Tag Archives: Science and Technology

Scholars’ Circle – Empathy in human nature -/- New knowledge from Neurosciences – August 28, 2016

A new study suggests that the powerful feel less empathy. Does it have implications for society? [ dur: 18 mins. ]

Then, on the Scholars’ Circle panel, while advances in neuroscience are making great leaps in understanding humanity, scholars and doctors disagree on what neuroscience does and does not tell us about what it means to be human. Are we our brains? Do we have free will? How far can neuroscience take us? [ dur: 40 mins. ]

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This program is produced with generous contribution from Ankine Aghassian, Melissa Chiprin, Tim Page, Mike Hurst and Sudd Dongre.

Scholars’ Circle- Free Will affected by Parasites -/- Police Shooting on African Americans in US cities – May 15th, 2016

First, is our behavior free will or is it partly due to parasites? New science shows how parasites change behaviors throughout the animal kingdom. What does that mean for human behavior? [ dur: 14 mins. ]

Then, behind fatal shootings of African Americans–Race relations, police culture and society. [ dur: 44 mins. ]

Find book authored by our guest scholars on this Book Shelf .

This program is produced with generous contribution from Ankine Aghassian, Melissa Chiprin, Tim Page, Mike Hurst and Sudd Dongre.

Scholars’ Circle- Study on effects of consumerism -/- humanity affected by history of science and religion – May 1st, 2016

First, how most of what we buy and consume helps create wars, prop up dictatorships and systems of oppression, and some ways to start changing this. [ dur: 27 mins. ]

  • Leif Wenar is Chair of Philosophy and Law at King’s College London. He is the author of “Blood Oil: Tyrants, Violence and the Rules That Run the World“. Leif Wenar website

Then, how might Big History change our thinking about the role of humanity in the history of the earth and the convergence of science and religion. [ dur: 30 mins. ]

  • Jonathan Markley is Associate Professor of History at California State University, Fullerton. He is part of the Big History movement and has been featured in many television episodes related to it. Big History Project website

Find book authored by our guest scholars on this Book Shelf .

This program is produced with generous contribution from Ankine Aghassian, Tim Page, Mike Hurst and Sudd Dongre.

Scholars’ Circle- Past Climate Change and human responses -/- Leadership for Democracies -/- Children healing from abduction trauma – April 10th, 2016

First, how have our ancestors dealt with earlier changes in the climate and environment? What does it tell us about our current situation? [ dur: 25 mins. ]

Then, our guest argues that strong leaders are not necessarily the best leaders, particularly for democracies. What does history tell us about the best kind of leader for society? We are joined by Professor Archie Brown author of The Myth of the Strong Leader: Political Leadership in the Modern Age. This is part two of a two part interview. Part one can be found here. [ dur: 20 mins. ]

  • Archie Brown is Professor Emeritus of Politics at Oxford University. His books include “The Myth of the Strong Leader: Political Leadership in the Modern Age“, “The Gorbachev Factor” and “The Rise and Fall of Communism“.

Finally, what becomes of the children who are abducted and forced into sex slavery and child soldiering? Our guest Jane Ekayu, a child trauma therapist, is helping children heal and rebuild their lives. [ dur: 13 mins. ]

  • Jane Ekayu, Founder and Executive Director Children of Peace, Uganda.

Find book authored by our guest scholars on this Book Shelf .

This program is produced with generous contribution from Ankine Aghassian, Tim Page, Mike Hurst and Sudd Dongre.

Scholars’ Circle- Uber, Lyft & AirBnB Business Model Effects -/- Species Extinction by Wildlife Traffickers – March 20th, 2016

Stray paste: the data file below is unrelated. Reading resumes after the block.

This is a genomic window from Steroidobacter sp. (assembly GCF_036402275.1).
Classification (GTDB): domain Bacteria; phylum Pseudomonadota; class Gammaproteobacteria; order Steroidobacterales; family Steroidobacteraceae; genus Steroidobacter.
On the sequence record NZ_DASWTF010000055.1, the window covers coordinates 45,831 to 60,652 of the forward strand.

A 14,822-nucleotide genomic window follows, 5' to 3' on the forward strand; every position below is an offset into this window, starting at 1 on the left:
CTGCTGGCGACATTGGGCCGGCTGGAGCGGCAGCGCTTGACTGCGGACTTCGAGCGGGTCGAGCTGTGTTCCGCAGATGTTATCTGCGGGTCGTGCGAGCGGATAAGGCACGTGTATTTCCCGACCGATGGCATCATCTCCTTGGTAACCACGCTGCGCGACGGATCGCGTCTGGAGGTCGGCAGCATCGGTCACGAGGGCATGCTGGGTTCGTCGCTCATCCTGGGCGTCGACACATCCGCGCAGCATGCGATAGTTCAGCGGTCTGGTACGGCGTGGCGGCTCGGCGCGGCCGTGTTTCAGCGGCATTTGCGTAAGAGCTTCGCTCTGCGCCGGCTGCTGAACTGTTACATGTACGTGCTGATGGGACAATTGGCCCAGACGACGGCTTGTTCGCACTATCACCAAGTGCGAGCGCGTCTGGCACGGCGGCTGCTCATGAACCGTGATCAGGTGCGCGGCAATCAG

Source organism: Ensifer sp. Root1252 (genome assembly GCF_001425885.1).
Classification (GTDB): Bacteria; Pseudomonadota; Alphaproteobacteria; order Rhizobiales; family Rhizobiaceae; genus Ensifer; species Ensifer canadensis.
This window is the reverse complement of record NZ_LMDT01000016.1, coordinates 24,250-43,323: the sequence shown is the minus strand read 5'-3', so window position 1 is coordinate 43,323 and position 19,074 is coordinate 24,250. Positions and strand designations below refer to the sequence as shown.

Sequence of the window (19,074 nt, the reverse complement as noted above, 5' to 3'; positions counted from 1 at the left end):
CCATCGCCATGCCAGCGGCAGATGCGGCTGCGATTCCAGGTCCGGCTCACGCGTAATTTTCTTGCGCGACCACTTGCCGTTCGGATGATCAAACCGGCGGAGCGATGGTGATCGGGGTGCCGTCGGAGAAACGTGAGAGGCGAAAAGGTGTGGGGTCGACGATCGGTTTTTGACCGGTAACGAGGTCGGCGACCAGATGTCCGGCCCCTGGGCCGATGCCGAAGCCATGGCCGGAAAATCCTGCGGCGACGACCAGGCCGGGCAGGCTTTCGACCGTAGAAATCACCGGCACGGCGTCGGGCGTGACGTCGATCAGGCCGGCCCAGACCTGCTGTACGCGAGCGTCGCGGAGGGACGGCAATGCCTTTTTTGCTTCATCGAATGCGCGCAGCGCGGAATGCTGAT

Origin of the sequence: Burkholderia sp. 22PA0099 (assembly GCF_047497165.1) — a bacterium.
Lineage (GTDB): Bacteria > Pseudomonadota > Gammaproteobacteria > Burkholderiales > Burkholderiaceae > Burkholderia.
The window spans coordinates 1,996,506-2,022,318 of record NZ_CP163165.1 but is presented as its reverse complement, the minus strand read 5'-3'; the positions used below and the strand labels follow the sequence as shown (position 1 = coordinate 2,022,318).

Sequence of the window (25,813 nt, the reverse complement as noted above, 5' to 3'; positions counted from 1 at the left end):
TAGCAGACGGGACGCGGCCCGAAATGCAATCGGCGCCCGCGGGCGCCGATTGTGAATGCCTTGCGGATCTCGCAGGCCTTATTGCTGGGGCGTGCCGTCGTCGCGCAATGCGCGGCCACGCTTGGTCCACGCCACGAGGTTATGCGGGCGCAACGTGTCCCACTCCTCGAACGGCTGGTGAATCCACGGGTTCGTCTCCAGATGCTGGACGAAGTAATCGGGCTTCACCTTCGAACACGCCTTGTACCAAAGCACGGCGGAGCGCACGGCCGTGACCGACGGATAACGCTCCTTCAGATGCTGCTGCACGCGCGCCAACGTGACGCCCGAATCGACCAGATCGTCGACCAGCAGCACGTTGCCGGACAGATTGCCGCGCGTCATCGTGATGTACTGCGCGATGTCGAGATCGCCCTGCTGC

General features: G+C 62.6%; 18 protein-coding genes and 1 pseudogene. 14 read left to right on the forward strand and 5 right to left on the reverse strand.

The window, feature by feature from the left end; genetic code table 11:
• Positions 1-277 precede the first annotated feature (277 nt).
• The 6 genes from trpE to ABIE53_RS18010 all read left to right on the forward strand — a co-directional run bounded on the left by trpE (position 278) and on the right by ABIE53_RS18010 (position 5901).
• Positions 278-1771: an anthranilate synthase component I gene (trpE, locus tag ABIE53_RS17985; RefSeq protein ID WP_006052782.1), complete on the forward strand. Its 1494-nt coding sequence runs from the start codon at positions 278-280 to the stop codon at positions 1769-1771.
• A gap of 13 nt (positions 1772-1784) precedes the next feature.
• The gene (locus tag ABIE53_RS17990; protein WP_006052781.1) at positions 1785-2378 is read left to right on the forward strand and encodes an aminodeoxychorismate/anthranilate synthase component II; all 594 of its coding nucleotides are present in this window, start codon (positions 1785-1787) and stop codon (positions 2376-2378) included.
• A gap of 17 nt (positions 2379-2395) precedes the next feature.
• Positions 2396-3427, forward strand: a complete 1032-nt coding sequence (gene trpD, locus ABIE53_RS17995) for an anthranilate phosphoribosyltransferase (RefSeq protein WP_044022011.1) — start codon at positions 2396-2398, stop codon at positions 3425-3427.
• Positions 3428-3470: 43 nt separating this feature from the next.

First, the battles and changes arising from so-called “disrupters” such as Uber, Lyft and AirBnB. [ dur: 25 mins. ]

Then, on The Scholars’ Circle panel, wildlife trafficking is putting some species to the brink of extinction. We explore the multi-billion dollar a year industry. What is the scope of the problem? What should be done to rescue our most endangered species? [ dur: 30mins. ]

  • David S. Wilkie PhD is a wildlife ecologist specializing in human behavioral ecology and anthropology. He is the Director of Conservation Support at the Wildlife Conservation Society and Adjunct Associate Professor at Boston College, and formerly co-chair of the Bushmeat Crisis Task Force. He has numerous scholarly publications and is a contributor to Huffington Post and LiveScience. He is a contributor to “Great Apes and Humans: The Ethics of Coexistence
  • Tanya Wyatt PhD is lecturer of wildlife criminology at the University of Northumbria in the UK. She is the author of “Green criminology & wildlife trafficking: the illegal fur and falcon trades in Russia Far East“, and the book “Wildlife Trafficking: A Deconstruction of the Crime, the Victims, and the Offenders (Critical Criminological Perspectives)“.
  • Marc Bekoff ( blog ), is professor emeritus of Ecology and Evolutionary Biology at the University of Colorado, Boulder, and co-founder with Jane Goodall of Ethologists for the Ethical Treatment of Animals. His books include “The Emotional Lives of Animals, Why Dogs Hump and Bees Get Depressed: The Fascinating Science of Animal Intelligence, Emotions, Friendship, and Conservation“, and has co-authored, “Wild Justice: The Moral Lives of Animals

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Scholars’ Circle- Cooperative economic history and practices -/- How human society is affected by unconscious mind – January 24th, 2016

First, can worker owned cooperatives transform workers lives and livelihoods? We speak with Jessica Gordon Nembhard author of, Collective Courage: A History of African American Cooperative Economic Thought and Practice. [ dur: 31 mins. ]

  • Jessica Gordon Nembhard is Associate Professor of Community Justice and Social Economic Development in the Department of Africana Studies at John Jay College, City University of New York. Her latest book is Collective Courage: A History of African American Cooperative Economic Thought and Practice.

Then, a look at how the unconscious mind and biological predispositions effect political outcomes, waging war and prejudice biases. We are joined by Guillermo Jimenez author of, Red Genes, Blue Genes, and Shankar Vedantam author of, The Hidden Brain. [ dur: 27 mins. ]